The city of Atwater released several text messages and emails on Friday that allegedly show the mayor and mayor pro tem openly violating rules and inappropriately sharing confidential information, according to elected officials.
In text messages from Dec. 12, Mayor Pro Tem James Vineyard discusses closed session matters with Police Chief Samuel Joseph, a violation of the Brown Act, according to members of the City Council. It is unclear who they are discussing, but it was someone in closed session.
“Yes she said it in front of Stacey but be careful it was in closed door,” Vineyard wrote in a text. “Of course you could say you heard it from someone in the public. Lol.”
Closed session meetings are typically used to discuss personnel matters and ongoing or potential litigation, and are confidential.
In another string of text messages from Dec. 9, Mayor Jim Price shared what is called a “red line contract,” an early draft of a contract that hasn’t even been presented to the members of the council. The red line contract, which was to be finalized before offered to former interim City Manager Art de Werk, was sent to Joseph and several members of the community as well as a Merced Sun-Star editor.
De Werk served an embattled three months before filing a “hostile work environment” claims. He settled with the city for a month’s pay, about $13,721, and dropped the claims.
Atwater City Attorney Doug White said the emails and texts were released at the urging of the City Council. Council members Paul Creighton, Brian Raymond and Cindy Vierra voted to release the documents, while Price and Vineyard abstained from voting, White said.
Neither Price nor Vineyard returned requests for comment on Friday.
Among the members of the community who received the draft of the contract were Linda Dash, who serves on a city commission, and Eric Lee, who used to serve on a city commission. Both are outspoken opponents of the three council members who supported the release of the documents.
Attempts to reach Dash were unsuccessful on Friday. Reached by phone on Friday, Lee said he doesn’t remember ever receiving the contract, noting he gets hundreds of emails a week. Lee said he has never spoken about closed session items with any of the elected officials.
Vierra said those involved in the text threads have been some of the most outspoken detractors of the three council members following the appearance of Brown Act violations in April, when the three elected officials were seen at Almond Tree Restaurant and Lounge in Atwater.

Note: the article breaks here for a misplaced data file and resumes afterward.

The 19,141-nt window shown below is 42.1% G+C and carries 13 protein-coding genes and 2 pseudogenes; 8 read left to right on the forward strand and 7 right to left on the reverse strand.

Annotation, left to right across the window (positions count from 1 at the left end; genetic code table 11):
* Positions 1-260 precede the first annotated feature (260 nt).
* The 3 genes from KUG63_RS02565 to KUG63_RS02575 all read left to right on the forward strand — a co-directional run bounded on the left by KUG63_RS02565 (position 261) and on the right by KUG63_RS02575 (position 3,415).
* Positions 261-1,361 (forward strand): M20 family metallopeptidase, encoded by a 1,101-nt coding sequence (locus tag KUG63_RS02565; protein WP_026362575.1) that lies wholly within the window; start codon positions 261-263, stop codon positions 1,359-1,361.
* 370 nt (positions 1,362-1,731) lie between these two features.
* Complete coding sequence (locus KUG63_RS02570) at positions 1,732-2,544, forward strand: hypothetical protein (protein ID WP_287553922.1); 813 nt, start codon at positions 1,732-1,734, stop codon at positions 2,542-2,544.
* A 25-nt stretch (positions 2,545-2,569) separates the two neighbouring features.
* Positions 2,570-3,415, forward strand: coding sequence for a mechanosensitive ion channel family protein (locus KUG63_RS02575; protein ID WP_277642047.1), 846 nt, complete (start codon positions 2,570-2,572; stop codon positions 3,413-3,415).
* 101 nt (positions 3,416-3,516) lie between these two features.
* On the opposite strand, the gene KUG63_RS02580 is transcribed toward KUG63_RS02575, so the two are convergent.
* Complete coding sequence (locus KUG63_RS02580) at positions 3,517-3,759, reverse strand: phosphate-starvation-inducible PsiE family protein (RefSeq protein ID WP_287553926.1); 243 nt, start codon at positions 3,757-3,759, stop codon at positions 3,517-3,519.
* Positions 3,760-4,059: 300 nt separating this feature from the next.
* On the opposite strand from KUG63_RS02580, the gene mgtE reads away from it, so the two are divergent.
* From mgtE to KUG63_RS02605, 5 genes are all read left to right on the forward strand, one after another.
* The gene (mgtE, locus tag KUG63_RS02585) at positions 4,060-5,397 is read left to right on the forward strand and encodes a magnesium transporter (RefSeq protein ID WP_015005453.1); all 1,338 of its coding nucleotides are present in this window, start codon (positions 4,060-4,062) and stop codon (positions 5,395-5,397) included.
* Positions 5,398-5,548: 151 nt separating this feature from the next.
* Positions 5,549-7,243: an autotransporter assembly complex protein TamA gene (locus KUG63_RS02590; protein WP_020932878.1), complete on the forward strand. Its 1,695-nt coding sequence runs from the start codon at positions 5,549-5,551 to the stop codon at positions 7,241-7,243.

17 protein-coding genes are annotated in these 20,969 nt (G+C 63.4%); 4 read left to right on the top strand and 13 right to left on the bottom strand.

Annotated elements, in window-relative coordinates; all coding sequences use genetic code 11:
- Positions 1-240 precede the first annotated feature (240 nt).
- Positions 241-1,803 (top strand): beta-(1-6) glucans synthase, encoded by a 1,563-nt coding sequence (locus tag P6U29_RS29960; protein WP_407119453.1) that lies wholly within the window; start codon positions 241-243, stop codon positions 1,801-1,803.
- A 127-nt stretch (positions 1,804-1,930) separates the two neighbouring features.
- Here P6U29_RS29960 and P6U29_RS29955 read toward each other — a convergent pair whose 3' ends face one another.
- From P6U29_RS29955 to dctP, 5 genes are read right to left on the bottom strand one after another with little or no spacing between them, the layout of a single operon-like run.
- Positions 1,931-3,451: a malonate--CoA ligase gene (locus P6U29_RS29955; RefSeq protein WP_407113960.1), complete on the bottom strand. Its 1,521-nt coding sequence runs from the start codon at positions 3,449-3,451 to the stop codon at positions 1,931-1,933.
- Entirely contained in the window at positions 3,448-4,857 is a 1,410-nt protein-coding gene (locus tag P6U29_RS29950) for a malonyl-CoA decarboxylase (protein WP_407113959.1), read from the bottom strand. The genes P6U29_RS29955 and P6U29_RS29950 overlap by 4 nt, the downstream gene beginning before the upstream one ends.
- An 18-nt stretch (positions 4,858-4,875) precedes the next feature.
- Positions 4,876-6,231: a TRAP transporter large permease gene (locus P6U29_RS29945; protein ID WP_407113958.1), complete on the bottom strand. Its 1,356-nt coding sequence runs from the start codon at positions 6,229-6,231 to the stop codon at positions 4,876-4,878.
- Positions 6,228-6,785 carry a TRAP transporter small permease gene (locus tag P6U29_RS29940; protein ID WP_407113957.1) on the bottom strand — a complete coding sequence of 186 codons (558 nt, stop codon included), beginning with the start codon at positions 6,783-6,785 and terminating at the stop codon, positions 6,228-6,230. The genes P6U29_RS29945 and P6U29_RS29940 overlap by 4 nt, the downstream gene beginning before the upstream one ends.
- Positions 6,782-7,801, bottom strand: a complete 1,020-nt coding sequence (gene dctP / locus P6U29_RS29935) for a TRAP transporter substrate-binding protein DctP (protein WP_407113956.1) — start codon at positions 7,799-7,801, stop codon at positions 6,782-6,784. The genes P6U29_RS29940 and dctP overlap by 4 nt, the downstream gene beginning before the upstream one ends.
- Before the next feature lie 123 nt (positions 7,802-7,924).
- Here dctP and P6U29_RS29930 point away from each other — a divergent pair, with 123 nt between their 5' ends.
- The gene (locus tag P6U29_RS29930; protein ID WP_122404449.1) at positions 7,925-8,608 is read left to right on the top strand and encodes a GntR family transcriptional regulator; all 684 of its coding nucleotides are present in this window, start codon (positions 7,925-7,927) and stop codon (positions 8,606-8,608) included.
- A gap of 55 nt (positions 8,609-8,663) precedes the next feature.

The emails and texts are proof of violations by Price, Vineyard and the others, Vierra said. “This is pure, solid hand-held evidence of corruption,” she said. “How can you look at what Jim Price has done, even if you like him, and (have) any faith that he can continue to stand at the helm of our city?”
Vierra said the documents were “absolutely disturbing” and painted a picture of a concerted effort to torpedo de Werk before he ever started. She also took exception to a text from Joseph that simply said, “I hate Cindy.”
“I found it very disturbing that the chief said he hated me,” she said. “I’ve never been anything but civil and kind to him.”
Joseph’s attorney, Michael Rains, said the text thread was a conversation city leaders should have been having about whether de Werk was right for the job.
“There probably are Brown Act violations,” he said. “More than that, one has to wonder why Doug White releases only a few messages with Sam, Mayor Price and Vice Mayor Vineyard where they’re raising concerns about the character and the integrity of Art de Werk. ... Why doesn’t he put out in the public all the dirty stuff between the majority council members and all their dirty emails back and forth on the games they’re playing with Sam Joseph?”
Rains said he doesn’t have any emails from the majority council, but he suspects they exist.
He went on to say Joseph has been victimized by the council and has good reason to hate Vierra. “Maybe she never expressed a nasty word to him but she’s been trying to get him fired,” he said.
Atwater has had a unstable couple of years, going through six different city managers. Raymond said he hopes the emails and texts bring some of the reasons to light.
“Atwater has a poison working relationship among the leaders,” he said. “(The documents) do shed light on how our council operates.”
He called the sharing of information by Price and Vineyard “troubling.” “I trust the people we represent,” he said. “They deserve to know what’s going on to make up their own minds on this.”
Creighton called Price, Vineyard and the others’ acts “blatant violations” of the Brown Act. “It’s a concerted effort by those involved to undermine the day to day operations of the city of Atwater,” he said. “It’s important for the citizens of Atwater to be aware of what their government is up to.”